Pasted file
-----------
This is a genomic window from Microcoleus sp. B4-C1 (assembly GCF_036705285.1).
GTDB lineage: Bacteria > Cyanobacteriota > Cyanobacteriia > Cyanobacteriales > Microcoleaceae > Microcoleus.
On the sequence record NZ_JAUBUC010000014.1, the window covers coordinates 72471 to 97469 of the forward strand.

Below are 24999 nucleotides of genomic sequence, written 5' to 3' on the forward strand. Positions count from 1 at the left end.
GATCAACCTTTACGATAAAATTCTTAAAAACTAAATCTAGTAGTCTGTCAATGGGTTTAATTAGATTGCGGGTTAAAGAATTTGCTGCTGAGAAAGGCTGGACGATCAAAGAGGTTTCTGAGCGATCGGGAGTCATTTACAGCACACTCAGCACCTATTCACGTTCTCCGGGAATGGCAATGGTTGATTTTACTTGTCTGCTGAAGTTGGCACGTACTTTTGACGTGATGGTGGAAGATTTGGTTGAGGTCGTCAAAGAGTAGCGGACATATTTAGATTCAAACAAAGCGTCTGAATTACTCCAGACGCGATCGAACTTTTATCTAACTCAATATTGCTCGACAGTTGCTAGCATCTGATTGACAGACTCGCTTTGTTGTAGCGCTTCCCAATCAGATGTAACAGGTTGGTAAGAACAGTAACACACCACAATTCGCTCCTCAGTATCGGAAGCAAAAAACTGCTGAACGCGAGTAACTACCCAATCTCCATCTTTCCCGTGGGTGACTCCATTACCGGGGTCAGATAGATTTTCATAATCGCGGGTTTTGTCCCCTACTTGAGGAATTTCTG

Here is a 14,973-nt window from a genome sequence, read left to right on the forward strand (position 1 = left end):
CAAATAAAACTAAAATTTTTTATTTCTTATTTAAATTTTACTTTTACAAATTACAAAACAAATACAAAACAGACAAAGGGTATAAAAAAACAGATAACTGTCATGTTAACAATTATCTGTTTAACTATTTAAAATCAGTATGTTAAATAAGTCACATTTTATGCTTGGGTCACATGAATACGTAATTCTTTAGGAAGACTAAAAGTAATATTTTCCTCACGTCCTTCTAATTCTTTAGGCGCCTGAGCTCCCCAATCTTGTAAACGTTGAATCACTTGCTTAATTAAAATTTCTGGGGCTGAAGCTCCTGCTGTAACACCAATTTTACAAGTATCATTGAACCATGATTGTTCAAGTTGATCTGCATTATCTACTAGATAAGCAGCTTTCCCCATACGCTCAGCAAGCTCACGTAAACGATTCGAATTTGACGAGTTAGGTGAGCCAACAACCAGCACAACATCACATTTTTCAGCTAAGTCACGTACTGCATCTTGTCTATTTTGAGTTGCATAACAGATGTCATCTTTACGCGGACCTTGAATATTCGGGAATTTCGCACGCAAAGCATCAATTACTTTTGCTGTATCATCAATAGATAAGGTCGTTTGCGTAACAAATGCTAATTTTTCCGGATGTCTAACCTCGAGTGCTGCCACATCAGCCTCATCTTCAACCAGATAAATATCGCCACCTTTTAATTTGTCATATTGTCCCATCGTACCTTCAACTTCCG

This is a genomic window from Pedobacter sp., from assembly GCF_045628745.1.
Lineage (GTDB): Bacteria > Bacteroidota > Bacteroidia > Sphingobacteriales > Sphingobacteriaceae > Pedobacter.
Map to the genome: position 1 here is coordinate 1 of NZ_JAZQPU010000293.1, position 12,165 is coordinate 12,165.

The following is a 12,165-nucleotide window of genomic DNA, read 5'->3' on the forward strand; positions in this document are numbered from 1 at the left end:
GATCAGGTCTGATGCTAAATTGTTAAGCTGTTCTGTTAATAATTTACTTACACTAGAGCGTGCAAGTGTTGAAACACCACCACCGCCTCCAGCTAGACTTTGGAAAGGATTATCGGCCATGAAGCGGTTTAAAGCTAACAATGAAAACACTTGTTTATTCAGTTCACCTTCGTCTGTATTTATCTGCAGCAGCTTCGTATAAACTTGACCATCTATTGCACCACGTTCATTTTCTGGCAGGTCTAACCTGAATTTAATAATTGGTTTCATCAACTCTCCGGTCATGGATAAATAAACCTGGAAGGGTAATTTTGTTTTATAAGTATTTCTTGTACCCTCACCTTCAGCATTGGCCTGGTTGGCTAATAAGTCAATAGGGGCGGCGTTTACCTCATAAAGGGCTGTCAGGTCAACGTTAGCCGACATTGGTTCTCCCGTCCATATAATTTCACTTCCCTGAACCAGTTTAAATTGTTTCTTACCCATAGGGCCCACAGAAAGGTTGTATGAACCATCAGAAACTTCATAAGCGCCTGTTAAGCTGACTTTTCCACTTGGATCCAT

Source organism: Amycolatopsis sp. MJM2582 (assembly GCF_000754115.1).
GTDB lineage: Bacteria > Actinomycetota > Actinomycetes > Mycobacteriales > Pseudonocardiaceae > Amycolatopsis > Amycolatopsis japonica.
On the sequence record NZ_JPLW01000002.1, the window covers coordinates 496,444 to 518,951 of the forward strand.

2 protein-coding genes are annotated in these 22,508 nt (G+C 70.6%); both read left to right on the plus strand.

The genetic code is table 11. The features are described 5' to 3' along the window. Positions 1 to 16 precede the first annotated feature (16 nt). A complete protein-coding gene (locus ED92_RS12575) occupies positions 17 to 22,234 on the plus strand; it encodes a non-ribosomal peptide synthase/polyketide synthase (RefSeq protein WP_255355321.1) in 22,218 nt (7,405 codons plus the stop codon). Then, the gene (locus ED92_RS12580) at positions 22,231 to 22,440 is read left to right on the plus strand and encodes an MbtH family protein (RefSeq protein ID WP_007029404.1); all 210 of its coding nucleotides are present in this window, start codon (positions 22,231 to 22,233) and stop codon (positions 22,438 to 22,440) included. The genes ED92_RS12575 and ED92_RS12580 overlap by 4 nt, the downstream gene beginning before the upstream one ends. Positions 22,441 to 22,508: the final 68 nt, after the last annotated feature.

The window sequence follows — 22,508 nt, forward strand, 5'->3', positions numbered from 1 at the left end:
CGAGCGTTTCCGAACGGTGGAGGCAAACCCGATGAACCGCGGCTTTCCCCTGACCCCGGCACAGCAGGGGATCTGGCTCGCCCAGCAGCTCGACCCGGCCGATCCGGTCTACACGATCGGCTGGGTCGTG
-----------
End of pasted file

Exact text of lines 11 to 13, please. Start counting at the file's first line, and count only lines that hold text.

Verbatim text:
The following is a 12,165-nucleotide window of genomic DNA, read 5'->3' on the forward strand; positions in this document are numbered from 1 at the left end:
GATCAGGTCTGATGCTAAATTGTTAAGCTGTTCTGTTAATAATTTACTTACACTAGAGCGTGCAAGTGTTGAAACACCACCACCGCCTCCAGCTAGACTTTGGAAAGGATTATCGGCCATGAAGCGGTTTAAAGCTAACAATGAAAACACTTGTTTATTCAGTTCACCTTCGTCTGTATTTATCTGCAGCAGCTTCGTATAAACTTGACCATCTATTGCACCACGTTCATTTTCTGGCAGGTCTAACCTGAATTTAATAATTGGTTTCATCAACTCTCCGGTCATGGATAAATAAACCTGGAAGGGTAATTTTGTTTTATAAGTATTTCTTGTACCCTCACCTTCAGCATTGGCCTGGTTGGCTAATAAGTCAATAGGGGCGGCGTTTACCTCATAAAGGGCTGTCAGGTCAACGTTAGCCGACATTGGTTCTCCCGTCCATATAATTTCACTTCCCTGAACCAGTTTAAATTGTTTCTTACCCATAGGGCCCACAGAAAGGTTGTATGAACCATCAGAAACTTCATAAGCGCCTGTTAAGCTGACTTTTCCACTTGGATCCAT

Source organism: Amycolatopsis sp. MJM2582 (assembly GCF_000754115.1).